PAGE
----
WASHINGTON (Reuters) - The U.S. biotechnology industry is awaiting this fall’s deadline for Europe to speed up its approval of new biotech food and crops — a process Washington has long complained is woefully slow — in the hope of increased access to a major market.
After a World Trade Organization ruling last year found “undue delays” in Europe’s approval of biotech products, the EC has until November 21 to bring its system up to speed.
“We still ... are not getting approvals through (the European) Commission, much less on a timely ... and science-based basis,” said Sharon Bomer, vice president of industry group BIO, which includes major biotech players such as BASF Plant Sciences, a unit of Germany’s BASF, and Bayer Cropscience.
Yet the industry is hoping the Bush administration won’t have to press its complaint further at the WTO, which could ultimately lead to trade retaliations. Instead, it wants an amicable agreement to a conflict that has ruffled trans-Atlantic trade relations for years.
After a challenge from the United States, Canada, and Argentina in 2003, the WTO found the EC had a de facto moratorium on approving biotech products from 1999 to 2003.
Canice Nolan, who heads food safety affairs for the European Commission’s delegation in Washington, said the EC is studying how to tighten up its internal processes and assessing other steps to streamline its approval system.
“We plan to have this done before the time limit runs out,” Nolan said.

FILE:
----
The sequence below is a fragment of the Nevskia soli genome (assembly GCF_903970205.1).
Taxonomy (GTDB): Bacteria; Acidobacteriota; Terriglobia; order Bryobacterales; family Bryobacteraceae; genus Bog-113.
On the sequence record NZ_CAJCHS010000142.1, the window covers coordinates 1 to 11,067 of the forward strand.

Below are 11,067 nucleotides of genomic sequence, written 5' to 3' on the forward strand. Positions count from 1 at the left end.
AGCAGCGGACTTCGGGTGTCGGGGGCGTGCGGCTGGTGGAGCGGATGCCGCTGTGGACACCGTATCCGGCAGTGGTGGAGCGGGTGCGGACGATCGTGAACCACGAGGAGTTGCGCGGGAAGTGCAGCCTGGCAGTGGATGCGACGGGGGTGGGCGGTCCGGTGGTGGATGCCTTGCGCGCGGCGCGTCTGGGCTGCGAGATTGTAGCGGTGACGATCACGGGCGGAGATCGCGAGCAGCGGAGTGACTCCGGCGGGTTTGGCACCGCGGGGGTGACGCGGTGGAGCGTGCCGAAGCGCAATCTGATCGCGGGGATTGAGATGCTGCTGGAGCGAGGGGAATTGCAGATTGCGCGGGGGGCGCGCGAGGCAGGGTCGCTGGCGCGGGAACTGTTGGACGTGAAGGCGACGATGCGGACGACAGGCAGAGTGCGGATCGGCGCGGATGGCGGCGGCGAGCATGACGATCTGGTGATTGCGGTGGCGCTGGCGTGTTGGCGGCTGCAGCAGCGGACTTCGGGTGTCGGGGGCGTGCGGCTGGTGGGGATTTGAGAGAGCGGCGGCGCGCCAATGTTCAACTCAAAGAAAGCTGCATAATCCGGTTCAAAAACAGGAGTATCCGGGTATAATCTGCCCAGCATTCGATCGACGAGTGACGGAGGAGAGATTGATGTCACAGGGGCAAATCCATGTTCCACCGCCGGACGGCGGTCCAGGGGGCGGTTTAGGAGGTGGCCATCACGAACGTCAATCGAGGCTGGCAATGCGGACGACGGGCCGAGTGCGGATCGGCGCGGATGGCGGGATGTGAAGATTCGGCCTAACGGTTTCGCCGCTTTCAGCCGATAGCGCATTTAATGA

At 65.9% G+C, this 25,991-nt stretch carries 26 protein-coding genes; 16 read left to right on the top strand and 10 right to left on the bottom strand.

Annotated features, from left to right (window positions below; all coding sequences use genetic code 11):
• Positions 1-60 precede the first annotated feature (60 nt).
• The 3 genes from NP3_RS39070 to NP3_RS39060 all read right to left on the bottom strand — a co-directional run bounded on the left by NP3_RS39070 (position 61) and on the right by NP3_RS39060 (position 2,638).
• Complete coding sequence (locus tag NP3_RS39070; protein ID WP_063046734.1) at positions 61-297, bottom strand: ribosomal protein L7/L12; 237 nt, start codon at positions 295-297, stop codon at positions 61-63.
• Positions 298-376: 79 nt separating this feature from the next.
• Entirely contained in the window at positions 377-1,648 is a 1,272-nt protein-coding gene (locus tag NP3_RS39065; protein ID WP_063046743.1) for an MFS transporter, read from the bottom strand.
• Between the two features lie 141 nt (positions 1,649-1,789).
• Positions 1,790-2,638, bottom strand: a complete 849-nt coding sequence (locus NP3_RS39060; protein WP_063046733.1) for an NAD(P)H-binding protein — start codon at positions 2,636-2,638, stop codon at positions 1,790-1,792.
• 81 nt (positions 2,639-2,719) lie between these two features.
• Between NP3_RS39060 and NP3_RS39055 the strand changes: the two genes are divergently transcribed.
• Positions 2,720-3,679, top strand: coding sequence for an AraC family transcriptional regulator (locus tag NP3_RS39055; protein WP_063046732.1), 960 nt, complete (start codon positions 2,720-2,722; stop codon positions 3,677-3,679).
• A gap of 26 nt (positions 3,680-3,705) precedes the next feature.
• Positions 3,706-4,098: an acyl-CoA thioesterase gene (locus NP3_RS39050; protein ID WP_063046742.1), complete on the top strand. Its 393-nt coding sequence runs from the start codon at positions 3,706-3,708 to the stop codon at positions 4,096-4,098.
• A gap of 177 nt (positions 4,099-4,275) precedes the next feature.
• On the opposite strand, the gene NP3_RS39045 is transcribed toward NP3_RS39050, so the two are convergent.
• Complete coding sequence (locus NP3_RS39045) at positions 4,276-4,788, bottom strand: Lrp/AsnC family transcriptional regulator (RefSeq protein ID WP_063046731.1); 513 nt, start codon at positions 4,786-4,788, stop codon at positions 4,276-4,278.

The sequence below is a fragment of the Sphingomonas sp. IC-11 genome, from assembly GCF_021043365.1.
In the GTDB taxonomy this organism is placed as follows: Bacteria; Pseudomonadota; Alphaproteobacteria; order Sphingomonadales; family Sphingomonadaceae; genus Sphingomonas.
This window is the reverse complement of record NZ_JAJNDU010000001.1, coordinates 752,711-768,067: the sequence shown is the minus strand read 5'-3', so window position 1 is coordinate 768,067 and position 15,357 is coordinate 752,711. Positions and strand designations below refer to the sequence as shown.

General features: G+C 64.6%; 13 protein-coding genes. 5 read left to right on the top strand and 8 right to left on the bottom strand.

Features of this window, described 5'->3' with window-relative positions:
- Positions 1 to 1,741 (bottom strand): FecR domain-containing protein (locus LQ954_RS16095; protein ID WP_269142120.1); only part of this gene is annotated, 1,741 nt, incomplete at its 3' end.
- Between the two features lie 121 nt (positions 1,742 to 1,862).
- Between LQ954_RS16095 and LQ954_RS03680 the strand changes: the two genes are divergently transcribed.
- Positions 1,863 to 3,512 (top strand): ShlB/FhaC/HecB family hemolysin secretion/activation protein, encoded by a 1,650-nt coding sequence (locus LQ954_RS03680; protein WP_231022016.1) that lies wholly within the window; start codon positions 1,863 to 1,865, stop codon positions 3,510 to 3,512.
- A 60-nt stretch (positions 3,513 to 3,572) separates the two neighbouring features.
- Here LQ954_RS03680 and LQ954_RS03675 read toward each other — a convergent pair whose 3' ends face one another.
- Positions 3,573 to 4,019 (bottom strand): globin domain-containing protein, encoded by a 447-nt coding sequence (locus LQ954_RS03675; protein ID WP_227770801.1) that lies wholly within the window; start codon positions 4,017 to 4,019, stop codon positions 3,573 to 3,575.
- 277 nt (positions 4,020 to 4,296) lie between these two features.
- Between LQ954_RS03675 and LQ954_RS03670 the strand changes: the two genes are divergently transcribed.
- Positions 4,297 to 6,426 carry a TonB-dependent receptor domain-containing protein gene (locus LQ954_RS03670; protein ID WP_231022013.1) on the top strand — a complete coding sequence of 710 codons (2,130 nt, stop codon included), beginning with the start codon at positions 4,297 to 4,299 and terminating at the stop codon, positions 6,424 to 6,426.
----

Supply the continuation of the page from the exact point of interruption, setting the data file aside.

EU-U.S. discussions are continuing on the issue, with the next meeting scheduled for October, Bomer said.
Biotech products are increasingly common the world over and are used in animal feed, human food and other products. Genetic modification can, among other things, boost vitamin content in food or make crops resistant to pesticides.
But they are divisive in Europe, where some consumers worry about their safety. The issue has also polarized the bloc’s member states, with some routinely opposing new approvals.
Bomer said the case is important not only because other countries may look to Europe for guidance on biotech regulation, but also because the bloc’s “zero-tolerance” approach on unapproved products has the potential to derail massive trade flows from nations with more permissive systems.
“It has a tremendous impact on billions of dollars worth of trade when our approval systems are so disparate,” she said.
A recent internal report last month said the EU took at least 2-1/2 years, and often much longer, to complete new GMO authorizations, compared with 15 months in the United States.
The issue rankles some in Washington. Last fall, a group of lawmakers pressed U.S. Trade Representative Susan Schwab to do more to force compliance from Europe.
Schwab’s office declined comment on what steps the United States would take if it deems that Europe still falls short.